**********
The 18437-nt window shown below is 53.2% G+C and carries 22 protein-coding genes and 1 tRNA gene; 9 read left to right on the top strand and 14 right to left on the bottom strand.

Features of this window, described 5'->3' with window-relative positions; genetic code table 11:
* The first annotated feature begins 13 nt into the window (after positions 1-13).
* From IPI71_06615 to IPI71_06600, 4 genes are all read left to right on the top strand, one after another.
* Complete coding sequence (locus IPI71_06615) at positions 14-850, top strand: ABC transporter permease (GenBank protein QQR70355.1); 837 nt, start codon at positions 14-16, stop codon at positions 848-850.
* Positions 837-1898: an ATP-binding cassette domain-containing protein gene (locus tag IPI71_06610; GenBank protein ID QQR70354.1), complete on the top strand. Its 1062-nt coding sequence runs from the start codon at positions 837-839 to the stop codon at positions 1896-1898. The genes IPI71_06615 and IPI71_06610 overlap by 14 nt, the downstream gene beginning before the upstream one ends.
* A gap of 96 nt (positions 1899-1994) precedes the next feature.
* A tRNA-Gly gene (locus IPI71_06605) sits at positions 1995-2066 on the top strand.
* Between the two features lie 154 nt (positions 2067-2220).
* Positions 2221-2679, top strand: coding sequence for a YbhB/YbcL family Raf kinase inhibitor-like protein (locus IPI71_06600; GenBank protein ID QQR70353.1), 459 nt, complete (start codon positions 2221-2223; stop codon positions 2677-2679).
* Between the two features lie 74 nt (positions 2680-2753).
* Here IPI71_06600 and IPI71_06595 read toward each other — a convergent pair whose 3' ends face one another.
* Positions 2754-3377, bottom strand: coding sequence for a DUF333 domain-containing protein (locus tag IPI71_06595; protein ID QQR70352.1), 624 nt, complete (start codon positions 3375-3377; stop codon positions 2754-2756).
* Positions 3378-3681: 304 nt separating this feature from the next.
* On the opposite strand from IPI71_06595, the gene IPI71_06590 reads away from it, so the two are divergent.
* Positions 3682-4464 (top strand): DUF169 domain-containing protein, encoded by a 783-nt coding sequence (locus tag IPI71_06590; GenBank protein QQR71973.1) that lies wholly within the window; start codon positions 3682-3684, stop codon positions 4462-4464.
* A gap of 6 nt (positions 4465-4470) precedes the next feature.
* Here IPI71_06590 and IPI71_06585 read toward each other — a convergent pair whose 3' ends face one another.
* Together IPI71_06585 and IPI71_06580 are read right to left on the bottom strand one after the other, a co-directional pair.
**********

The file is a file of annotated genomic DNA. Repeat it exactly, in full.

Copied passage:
The 18437-nt window shown below is 53.2% G+C and carries 22 protein-coding genes and 1 tRNA gene; 9 read left to right on the top strand and 14 right to left on the bottom strand.

Features of this window, described 5'->3' with window-relative positions; genetic code table 11:
* The first annotated feature begins 13 nt into the window (after positions 1-13).
* From IPI71_06615 to IPI71_06600, 4 genes are all read left to right on the top strand, one after another.
* Complete coding sequence (locus IPI71_06615) at positions 14-850, top strand: ABC transporter permease (GenBank protein QQR70355.1); 837 nt, start codon at positions 14-16, stop codon at positions 848-850.
* Positions 837-1898: an ATP-binding cassette domain-containing protein gene (locus tag IPI71_06610; GenBank protein ID QQR70354.1), complete on the top strand. Its 1062-nt coding sequence runs from the start codon at positions 837-839 to the stop codon at positions 1896-1898. The genes IPI71_06615 and IPI71_06610 overlap by 14 nt, the downstream gene beginning before the upstream one ends.
* A gap of 96 nt (positions 1899-1994) precedes the next feature.
* A tRNA-Gly gene (locus IPI71_06605) sits at positions 1995-2066 on the top strand.
* Between the two features lie 154 nt (positions 2067-2220).
* Positions 2221-2679, top strand: coding sequence for a YbhB/YbcL family Raf kinase inhibitor-like protein (locus IPI71_06600; GenBank protein ID QQR70353.1), 459 nt, complete (start codon positions 2221-2223; stop codon positions 2677-2679).
* Between the two features lie 74 nt (positions 2680-2753).
* Here IPI71_06600 and IPI71_06595 read toward each other — a convergent pair whose 3' ends face one another.
* Positions 2754-3377, bottom strand: coding sequence for a DUF333 domain-containing protein (locus tag IPI71_06595; protein ID QQR70352.1), 624 nt, complete (start codon positions 3375-3377; stop codon positions 2754-2756).
* Positions 3378-3681: 304 nt separating this feature from the next.
* On the opposite strand from IPI71_06595, the gene IPI71_06590 reads away from it, so the two are divergent.
* Positions 3682-4464 (top strand): DUF169 domain-containing protein, encoded by a 783-nt coding sequence (locus tag IPI71_06590; GenBank protein QQR71973.1) that lies wholly within the window; start codon positions 3682-3684, stop codon positions 4462-4464.
* A gap of 6 nt (positions 4465-4470) precedes the next feature.
* Here IPI71_06590 and IPI71_06585 read toward each other — a convergent pair whose 3' ends face one another.
* Together IPI71_06585 and IPI71_06580 are read right to left on the bottom strand one after the other, a co-directional pair.